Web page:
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TSS Java Symposium 2006 Podcasts Collection

By Server Side Contributors

19 Jun 2007 | TheServerSide.com

TSS has assembled a collection of podcast recordings from some popular technical sessions and panels presented at TSSJS 2006. Below you will find a collection of links to download the presentations in their entirety, including slides.

Podcast: 2010 - A Developer's Odyssey

In the "real world," deployments rarely fit the boxes developers would like to put them in. It's hard to find deployments that are fully spec-compliant to Java EE or .NET. Instead, you find C, C++, Perl, Ruby and AWK all working together to create an environment that works. However, developers prefer homogenous, clean environments, even though they don't actually exist.

In this podcast, taken from a panel at TSSJS-Europe, Bruce Tate, Wayne Beaton, Erik Dornenburg and Ted Neward discuss how developers, if they could start over, would design the ideal development environment.

Suppose you took a look into a crystal ball and tried to come up with the way things were meant to be done in the future - choosing how IDEs would work, how implementations would interact, and what languages would be used for what purposes. What would you include in your development environment?

Listen to Podcast | Discuss

Podcast: Geronimo Panel Discussion

In this podcast, taken from the Geronimo Panel Discussion held at TSSJS Barcelona, panelists including Bruce Snyder, Aaron Mulder and James Strachan answer questions about usage and structure of the growingly popular J2EE application server hosted by Apache. Geronimo's future development is also discussed. Topics include:
  • Why J2EE developers should care about Geronimo
  • Geronimo's plugin framework
  • Creating a custom assembly of Geronimo
  • Software as a product vs. software as a service
  • Support for OSGi
  • Synergy between Geronimo's XBean and OSGi
  • How Geronimo is addressing inhibiting factors for open source in commercial environments
  • Differences and conflicts between WebSphere and Geronimo
  • Desired features for Java 6 from a Geronimo perspective
What do you think the future holds for Geronimo? What features would you like to see beyond what's offered in 1.1.1?

Listen to Podcast | Discuss

Podcast: Heinz Kabutz on Productive Coding

Modern IDEs have revolutionized the way in which we are able to churn out code. In this podcast, taken from a session at TSSJS-Europe, Dr. Heinz Kabutz, publisher of "The Java Specialists" newsletter, demonstrates practical tips for coding Java "at the speed of light."

According to Kabutz, most programmers are held back by bad habits and never fully utilize the power that is at their fingertips. To remedy this, Kabutz offers his tips on developing keyboard skills, writing useful comments, and refactoring quickly and correctly. Also covered are keywords such as "final" (not so final anymore in Java 5) and tools to help detect dead or duplicate code.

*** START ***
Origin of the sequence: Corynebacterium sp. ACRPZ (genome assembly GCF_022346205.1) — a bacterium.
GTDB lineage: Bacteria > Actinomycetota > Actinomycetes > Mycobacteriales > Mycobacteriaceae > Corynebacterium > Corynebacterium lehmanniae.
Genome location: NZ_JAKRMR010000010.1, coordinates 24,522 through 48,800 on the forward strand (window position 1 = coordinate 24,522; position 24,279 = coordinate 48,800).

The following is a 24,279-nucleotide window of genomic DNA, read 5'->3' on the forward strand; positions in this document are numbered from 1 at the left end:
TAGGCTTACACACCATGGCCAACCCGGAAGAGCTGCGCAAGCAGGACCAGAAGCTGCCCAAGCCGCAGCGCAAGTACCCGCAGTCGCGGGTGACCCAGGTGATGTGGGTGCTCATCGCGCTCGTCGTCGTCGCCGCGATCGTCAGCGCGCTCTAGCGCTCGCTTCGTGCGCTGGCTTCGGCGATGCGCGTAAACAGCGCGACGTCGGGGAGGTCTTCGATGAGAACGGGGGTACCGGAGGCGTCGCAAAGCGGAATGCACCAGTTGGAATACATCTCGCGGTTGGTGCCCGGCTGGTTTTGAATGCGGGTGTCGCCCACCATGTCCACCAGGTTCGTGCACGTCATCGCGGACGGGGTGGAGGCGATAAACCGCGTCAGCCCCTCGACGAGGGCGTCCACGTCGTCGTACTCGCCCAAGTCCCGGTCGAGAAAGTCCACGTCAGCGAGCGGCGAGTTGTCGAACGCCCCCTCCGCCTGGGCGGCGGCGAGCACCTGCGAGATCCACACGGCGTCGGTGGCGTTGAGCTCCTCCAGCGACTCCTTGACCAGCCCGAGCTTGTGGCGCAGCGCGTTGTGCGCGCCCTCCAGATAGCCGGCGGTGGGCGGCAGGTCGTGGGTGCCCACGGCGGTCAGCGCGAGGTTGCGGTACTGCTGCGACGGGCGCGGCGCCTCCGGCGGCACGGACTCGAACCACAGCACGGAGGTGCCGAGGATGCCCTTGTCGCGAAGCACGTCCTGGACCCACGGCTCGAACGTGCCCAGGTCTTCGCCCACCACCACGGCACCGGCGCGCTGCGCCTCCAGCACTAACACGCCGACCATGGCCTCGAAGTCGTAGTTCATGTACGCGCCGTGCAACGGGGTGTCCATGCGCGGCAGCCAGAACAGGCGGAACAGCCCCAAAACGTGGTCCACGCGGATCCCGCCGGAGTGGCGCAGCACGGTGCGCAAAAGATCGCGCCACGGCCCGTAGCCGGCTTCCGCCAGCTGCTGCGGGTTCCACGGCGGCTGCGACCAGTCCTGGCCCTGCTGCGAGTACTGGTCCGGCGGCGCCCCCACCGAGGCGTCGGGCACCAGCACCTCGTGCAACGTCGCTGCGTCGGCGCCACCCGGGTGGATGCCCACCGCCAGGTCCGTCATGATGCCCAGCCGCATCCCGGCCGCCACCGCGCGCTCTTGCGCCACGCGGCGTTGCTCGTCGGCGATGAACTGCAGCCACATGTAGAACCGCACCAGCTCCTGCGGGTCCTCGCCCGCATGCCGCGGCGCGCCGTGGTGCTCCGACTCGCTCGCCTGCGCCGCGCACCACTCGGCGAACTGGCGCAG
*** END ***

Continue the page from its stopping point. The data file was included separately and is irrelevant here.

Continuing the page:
What other tips can you offer for more productive coding?

Listen to Podcast | Slides | Discuss

Podcast: Advanced Ajax Applications with DWR

In this podcast, taken from Joe Walker's presentation on Ajax and Direct Web Remoting (DWR) at TSSJS Barcelona, the DWR author gives inside tips on using the Java open source library and leads a discussion on developing and using DWR and Ajax.

Topics include:
  • How to integrate DWR into your existing web applications, whatever your current codebase looks like
  • How to avoid the common mistakes people make when writing a first Ajax application, and how to debug problems using the best available tools
  • Several tricks you can use to make your website more responsive and easier to use along with looking at the available libraries to reduce the amount of code you need to write
Joe starts with DWR's own utility library and indicates some of the other tools that work well with DWR. Joe also spends some time looking at DWR's current features and where new features are being developed.

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Podcast: Mike Keith on Java Persistence

One of the key results of the work on EJB 3.0 has been the introduction of a new, standard API for Java persistence and object-relational mapping (ORM). This work initially began as part of EJB 3.0 and, in response to the urging of the Java community, has been expanded to include use in Java SE environments ("outside the Java EE container").

In this podcast, taken from a presentation at TSSJS-Europe, Mike Keith, Oracle TopLink Architect, EJB 3.0 co-spec lead and Java EE 5 expert group (JSR 244) member, discusses everything Java persistence.

The session covers: